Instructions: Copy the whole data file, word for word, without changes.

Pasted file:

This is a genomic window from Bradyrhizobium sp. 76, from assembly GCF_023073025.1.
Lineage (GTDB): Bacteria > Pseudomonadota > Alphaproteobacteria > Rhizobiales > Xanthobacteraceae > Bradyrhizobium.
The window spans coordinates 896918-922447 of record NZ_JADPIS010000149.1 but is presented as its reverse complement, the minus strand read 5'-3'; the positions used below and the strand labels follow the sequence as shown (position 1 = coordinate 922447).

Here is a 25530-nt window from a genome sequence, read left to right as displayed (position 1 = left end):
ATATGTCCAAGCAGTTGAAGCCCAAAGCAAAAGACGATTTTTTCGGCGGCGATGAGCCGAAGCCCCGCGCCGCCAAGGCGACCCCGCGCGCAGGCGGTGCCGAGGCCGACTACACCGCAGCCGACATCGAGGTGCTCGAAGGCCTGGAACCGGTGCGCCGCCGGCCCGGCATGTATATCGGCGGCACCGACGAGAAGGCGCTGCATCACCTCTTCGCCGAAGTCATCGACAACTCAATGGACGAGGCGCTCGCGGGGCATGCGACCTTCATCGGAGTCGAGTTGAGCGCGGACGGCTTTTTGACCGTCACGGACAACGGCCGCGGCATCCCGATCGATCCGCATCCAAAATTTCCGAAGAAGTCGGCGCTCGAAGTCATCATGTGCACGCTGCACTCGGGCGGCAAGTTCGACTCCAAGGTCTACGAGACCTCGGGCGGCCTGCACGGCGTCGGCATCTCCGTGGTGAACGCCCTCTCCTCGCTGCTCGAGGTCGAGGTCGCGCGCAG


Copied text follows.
This is a genomic window from Bradyrhizobium sp. 76, from assembly GCF_023073025.1.
Lineage (GTDB): Bacteria > Pseudomonadota > Alphaproteobacteria > Rhizobiales > Xanthobacteraceae > Bradyrhizobium.
The window spans coordinates 896918-922447 of record NZ_JADPIS010000149.1 but is presented as its reverse complement, the minus strand read 5'-3'; the positions used below and the strand labels follow the sequence as shown (position 1 = coordinate 922447).

Here is a 25530-nt window from a genome sequence, read left to right as displayed (position 1 = left end):
ATATGTCCAAGCAGTTGAAGCCCAAAGCAAAAGACGATTTTTTCGGCGGCGATGAGCCGAAGCCCCGCGCCGCCAAGGCGACCCCGCGCGCAGGCGGTGCCGAGGCCGACTACACCGCAGCCGACATCGAGGTGCTCGAAGGCCTGGAACCGGTGCGCCGCCGGCCCGGCATGTATATCGGCGGCACCGACGAGAAGGCGCTGCATCACCTCTTCGCCGAAGTCATCGACAACTCAATGGACGAGGCGCTCGCGGGGCATGCGACCTTCATCGGAGTCGAGTTGAGCGCGGACGGCTTTTTGACCGTCACGGACAACGGCCGCGGCATCCCGATCGATCCGCATCCAAAATTTCCGAAGAAGTCGGCGCTCGAAGTCATCATGTGCACGCTGCACTCGGGCGGCAAGTTCGACTCCAAGGTCTACGAGACCTCGGGCGGCCTGCACGGCGTCGGCATCTCCGTGGTGAACGCCCTCTCCTCGCTGCTCGAGGTCGAGGTCGCGCGCAG